Acupuncture refers to the insertion of fine, sterile needles along the body in order to control the flow of qi (energy) through pathways of body. Often acupuncture is combined with moxibustion therapy, and the two are known as acu-moxa therapy.

When the human body is diseased, the qi and blood that flow along the meridian pathways get blocked or depleted. Meridians can be influenced by acupuncture needling, unblocking the obstruction within the meridian circulation and releasing the regular flow of qi, blood, fluid, and moisture. According to Chinese Medical theory, puncturing a needle at specific points clears the meridians and cures disease.

Acupuncture is normally applied to the body, scalp, and ear. Needles penetrate the skin at varying lengths from millimeters to a few inches depending on the thickness of flesh and muscle at a given location. Needles inserted into the body have the largest clinical application. The head or scalp needles are mostly adopted in the treatment of nervous system diseases and pain management, while ear acupuncture is often used in the treatment of endocrine system diseases and psychological problems. In recent years, ear acupuncture, also known as auriculotherapy, has been used for weight control, smoking cessation, and detoxification.

With vast nerve and blood supply to the face, eyes, hands, feet, wrists and ankles, these areas indicate connections to the whole body. Acupuncture points in these areas correspond to many parts and organs of the body and are often treated for different conditions. These micro-system modalities have their own unique indications and are used in different cases in the clinic according to the practitioner’s discretion.

Acupuncture therapy can also include electro-stimulation, the use of mild low-voltage electrical stimulation on acupuncture needles. This method is generally used for analgesia.

The primary concern of many patients is usually the following question: Is acupuncture painful? Since acupuncture needles have very thin gauges compared to hypodermic needles, only a minimal pinch is felt as the needle breaks through the skin. After the needles are inserted to the proper depth, the patient may feel tingling of the skin, distention, soreness or pressure radiating from the acupuncture point. In fact, the correct needle sensation creates a dull, heavy distention, which even children can handle. Patients’ fears usually subside after their first treatment. Of course, laser, electrode and acupressure can be applied instead of needles for some very sensitive patients. For children under 10 years of age, acupressure often replaces acupuncture to achieve the same therapeutic effect.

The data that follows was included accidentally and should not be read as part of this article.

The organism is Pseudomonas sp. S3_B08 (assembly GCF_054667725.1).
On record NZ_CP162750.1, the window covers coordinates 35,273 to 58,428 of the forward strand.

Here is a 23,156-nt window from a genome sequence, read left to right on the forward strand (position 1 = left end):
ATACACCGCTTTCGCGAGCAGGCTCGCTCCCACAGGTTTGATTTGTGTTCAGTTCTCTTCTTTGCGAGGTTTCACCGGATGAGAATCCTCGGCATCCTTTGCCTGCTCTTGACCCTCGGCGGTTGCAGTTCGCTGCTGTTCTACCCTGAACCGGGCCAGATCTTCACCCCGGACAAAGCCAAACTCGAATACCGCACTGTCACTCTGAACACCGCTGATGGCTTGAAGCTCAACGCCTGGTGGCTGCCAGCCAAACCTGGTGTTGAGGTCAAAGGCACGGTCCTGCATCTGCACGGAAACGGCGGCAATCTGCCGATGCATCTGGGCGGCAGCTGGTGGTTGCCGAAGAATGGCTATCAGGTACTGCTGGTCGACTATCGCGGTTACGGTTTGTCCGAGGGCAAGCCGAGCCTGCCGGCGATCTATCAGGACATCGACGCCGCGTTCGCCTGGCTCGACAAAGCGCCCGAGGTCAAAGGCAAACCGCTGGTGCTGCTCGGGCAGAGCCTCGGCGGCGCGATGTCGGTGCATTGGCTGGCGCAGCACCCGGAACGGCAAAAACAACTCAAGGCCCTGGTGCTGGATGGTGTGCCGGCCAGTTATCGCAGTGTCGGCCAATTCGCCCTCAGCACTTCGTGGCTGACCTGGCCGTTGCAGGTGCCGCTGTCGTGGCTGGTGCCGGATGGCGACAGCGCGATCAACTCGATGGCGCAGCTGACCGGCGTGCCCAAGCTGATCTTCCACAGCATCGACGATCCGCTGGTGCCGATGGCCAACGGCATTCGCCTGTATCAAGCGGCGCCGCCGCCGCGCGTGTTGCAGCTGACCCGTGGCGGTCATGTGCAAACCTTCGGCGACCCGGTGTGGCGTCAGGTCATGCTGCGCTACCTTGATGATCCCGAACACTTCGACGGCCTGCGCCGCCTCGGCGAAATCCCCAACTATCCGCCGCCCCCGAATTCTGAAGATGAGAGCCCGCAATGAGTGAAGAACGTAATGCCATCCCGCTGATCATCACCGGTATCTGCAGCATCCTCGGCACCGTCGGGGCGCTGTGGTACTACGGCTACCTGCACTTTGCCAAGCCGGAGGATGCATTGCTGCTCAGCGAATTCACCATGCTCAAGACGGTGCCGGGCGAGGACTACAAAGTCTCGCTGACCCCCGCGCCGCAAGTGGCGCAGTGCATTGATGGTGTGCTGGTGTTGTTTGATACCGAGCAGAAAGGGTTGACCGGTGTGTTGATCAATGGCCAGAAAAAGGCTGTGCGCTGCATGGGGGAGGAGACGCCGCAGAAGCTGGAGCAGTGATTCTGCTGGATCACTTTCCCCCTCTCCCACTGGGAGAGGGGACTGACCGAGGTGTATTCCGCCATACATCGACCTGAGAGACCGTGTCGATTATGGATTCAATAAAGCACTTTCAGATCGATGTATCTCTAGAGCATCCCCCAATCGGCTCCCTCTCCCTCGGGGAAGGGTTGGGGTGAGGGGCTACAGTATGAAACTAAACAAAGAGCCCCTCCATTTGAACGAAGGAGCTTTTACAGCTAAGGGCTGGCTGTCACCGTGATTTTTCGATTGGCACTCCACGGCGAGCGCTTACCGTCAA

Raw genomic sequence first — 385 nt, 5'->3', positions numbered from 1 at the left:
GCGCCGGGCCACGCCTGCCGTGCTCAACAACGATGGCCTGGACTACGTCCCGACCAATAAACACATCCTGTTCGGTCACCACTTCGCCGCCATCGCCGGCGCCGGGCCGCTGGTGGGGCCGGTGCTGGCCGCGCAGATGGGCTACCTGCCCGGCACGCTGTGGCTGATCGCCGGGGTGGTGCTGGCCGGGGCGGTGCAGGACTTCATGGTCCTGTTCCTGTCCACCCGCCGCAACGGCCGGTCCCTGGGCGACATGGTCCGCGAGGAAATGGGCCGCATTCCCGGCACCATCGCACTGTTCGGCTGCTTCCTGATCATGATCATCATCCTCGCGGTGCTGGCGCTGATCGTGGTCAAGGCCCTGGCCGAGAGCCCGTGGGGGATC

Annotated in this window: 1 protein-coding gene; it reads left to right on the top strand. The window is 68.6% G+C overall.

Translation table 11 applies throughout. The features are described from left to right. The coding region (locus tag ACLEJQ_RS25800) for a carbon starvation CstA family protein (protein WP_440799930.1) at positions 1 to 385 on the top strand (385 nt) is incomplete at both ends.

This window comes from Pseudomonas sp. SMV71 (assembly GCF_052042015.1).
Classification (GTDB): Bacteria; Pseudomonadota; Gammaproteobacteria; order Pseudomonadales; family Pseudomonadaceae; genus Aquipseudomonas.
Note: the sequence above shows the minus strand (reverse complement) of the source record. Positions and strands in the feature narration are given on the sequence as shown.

Chinese Herbal Medicine
Chinese herbal medicine combines a deep knowledge of human physiology with the most extensive pharmacopoeia of herbs and natural substances in the world. Herbal formulas are carefully prepared from plants, tree branches, leaves, flowers, seeds or vegetables. These herbal preparations come in the form of medicinal teas, powders, pills, and seasonal tonics.

Based on the condition to be treated and a patient’s lifestyle, herbal prescriptions are tailored to each person and designed to treat specific health problems or correct imbalances in the body. In general, herbs tend to have a slower and gentler effect than refined chemicals used in drugs. Dody will prescribe Chinese herbs in sophisticated combinations to foster balance and lasting healing for your particular medical condition in a safe and effective manner. Chinese herbs are safe and very effective when prescribed by a licensed Acupuncturist/Herbalist and can enhance your healing when used alone or in conjunction with acupuncture treatments.

While taking Chinese herbal medicine, patients should avoid the consumption of shellfish (prawns, shrimps, lobsters, crabs, etc.) icy or cold beverages and food, caffeine, hot and spicy food, ginseng, and radishes, as they may neutralize the effects of the herbs. Women should inform their Chinese herbalist if they are pregnant or menstruating.

Tui-na (Chinese Acupressure)
Tui-na (Chinese acupressure) is a variation of acupuncture. When acupuncture points or meridians (energy pathways) become blocked or congested, a person experiences pains or discomfort on a physical level. On emotional or mental level, one may become frustrated or irritable, and on a spiritual level one may experience a sense of feeling ungrounded, vulnerable, and indecisive about life.

In Tui-na, the practitioner uses deep or gentle finger pressure on specific points to release the blocked energy and to facilitate its smooth flow. In effect, this allows the body and mind to relax. This treatment is given along designated meridians and can be modified – either gentler or stronger – to suit patients. As in the case of acupuncture, Tui-na stimulates the body’s own restorative powers.

Tui-na may replace using acupuncture in the treatment of children or patients who are sensitive or fearful of needles. Tui-na can treat a variety of clinical diseases and is especially effective for pain relief to restore energy or remove painful obstruction. It is applied widely for alleviation of chronic fatigue, stress, anxiety and other syndromes. Tui-na is also very potent for the recovery of one’s energy, qi and blood regulation, and yin and yang adjustment.

Tui-na/acupressure sessions are incorporated as part of the acupuncture treatment plan in Dody Chang’s office.

Information about acupuncture and Chinese Medicine for certain conditions: